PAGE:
Dr. Lori Keyne, music instructor and Fullbright scholar alum, received a $4435 grant from the U.S. Department of State’s Citizen Diplomacy Action Fund. “I feel honored, proud, and humbled to be awarded this grant,” said Dr. Keyne. “The grant will be used to provide virtual binational art performances during the COVID-19 pandemic to help build community resilience.”
The public is invited to join us for the first online concert. The virtual event will be streamed on the Bi-National Arts Institute’s website www.binationalarts.org at 7 p.m. MST on Tuesday, September 15. “The project is a collaboration with the Bi-national Arts Institute, the Mexican Consulate in Douglas, Cochise College, the cities of Douglas, Agua Prieta and Naco, UNAM in Tucson, some departments from U of A and other regional entities,” added Dr. Keyne. “There will be participants from southern Arizona, northern Sonora, Mexico, and Japan in the virtual event.”
The virtual concert showcases renowned Japanese baritone Shingo Sudo as a soloist for the choral piece, “Custodia,” with words by Octavio Paz and music by Dr. Keyne. The public will also enjoy singers from Japan, Cochise County, Pennsylvania, Mexicali, Hermosillo, and Agua Prieta. Two dancers from Sonora will create movement to express the concrete image of a mandala with which Paz created his work. “The work speaks of caring for each other and creates symbols of what we share with the use of female and male images,” said Dr. Keyne. “The dancers will be wearing masks to symbolize this time in our world.”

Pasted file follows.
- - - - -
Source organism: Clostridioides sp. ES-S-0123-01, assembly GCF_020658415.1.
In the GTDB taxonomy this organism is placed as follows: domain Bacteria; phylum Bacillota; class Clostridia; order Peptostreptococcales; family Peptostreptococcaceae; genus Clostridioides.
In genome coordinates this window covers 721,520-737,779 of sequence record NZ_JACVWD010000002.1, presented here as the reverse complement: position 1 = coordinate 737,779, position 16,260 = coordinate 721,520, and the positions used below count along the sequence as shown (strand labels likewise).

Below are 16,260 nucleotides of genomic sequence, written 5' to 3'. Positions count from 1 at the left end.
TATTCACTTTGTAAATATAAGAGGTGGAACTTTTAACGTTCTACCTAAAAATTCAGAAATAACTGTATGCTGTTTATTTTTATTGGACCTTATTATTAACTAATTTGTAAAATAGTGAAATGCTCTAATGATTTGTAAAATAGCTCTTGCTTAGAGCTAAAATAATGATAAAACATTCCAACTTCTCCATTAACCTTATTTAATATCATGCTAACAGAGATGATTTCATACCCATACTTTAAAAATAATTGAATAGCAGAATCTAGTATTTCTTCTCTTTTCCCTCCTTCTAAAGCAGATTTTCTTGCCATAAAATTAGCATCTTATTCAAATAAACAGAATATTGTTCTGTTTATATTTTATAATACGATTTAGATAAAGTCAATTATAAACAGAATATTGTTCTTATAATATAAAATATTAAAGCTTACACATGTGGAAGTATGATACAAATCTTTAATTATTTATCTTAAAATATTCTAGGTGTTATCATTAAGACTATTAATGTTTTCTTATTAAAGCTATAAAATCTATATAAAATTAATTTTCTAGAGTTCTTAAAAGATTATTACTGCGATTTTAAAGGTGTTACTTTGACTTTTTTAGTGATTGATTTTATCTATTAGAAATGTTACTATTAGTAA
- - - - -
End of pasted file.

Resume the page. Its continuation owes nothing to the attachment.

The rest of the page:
“We are thrilled that our U.S. alumni, like Dr. Keyne, are using the skills and knowledge they gained during their exchange programs overseas to join the worldwide effort against COVID-19,” said Marie Royce, Assistant Secretary of State for Educational and Cultural Affairs at the U.S. Department of State. “These Citizen Diplomacy Action Fund public service projects uplift communities and provide them with resources and education needed to fight the pandemic.”
“My deep hope is that the connections we make while we create these projects together will enrich all of our communities during COVID-19 and continue to build lasting relationships where we can collaborate,” explained Dr. Keyne. “COVID-19 has brought a tragic, difficult time to our world. However, with the creative use of technology, we can be together, lift one another’s spirits, still sing, and make music.”
For more details about the virtual concert visit binationalarts.org.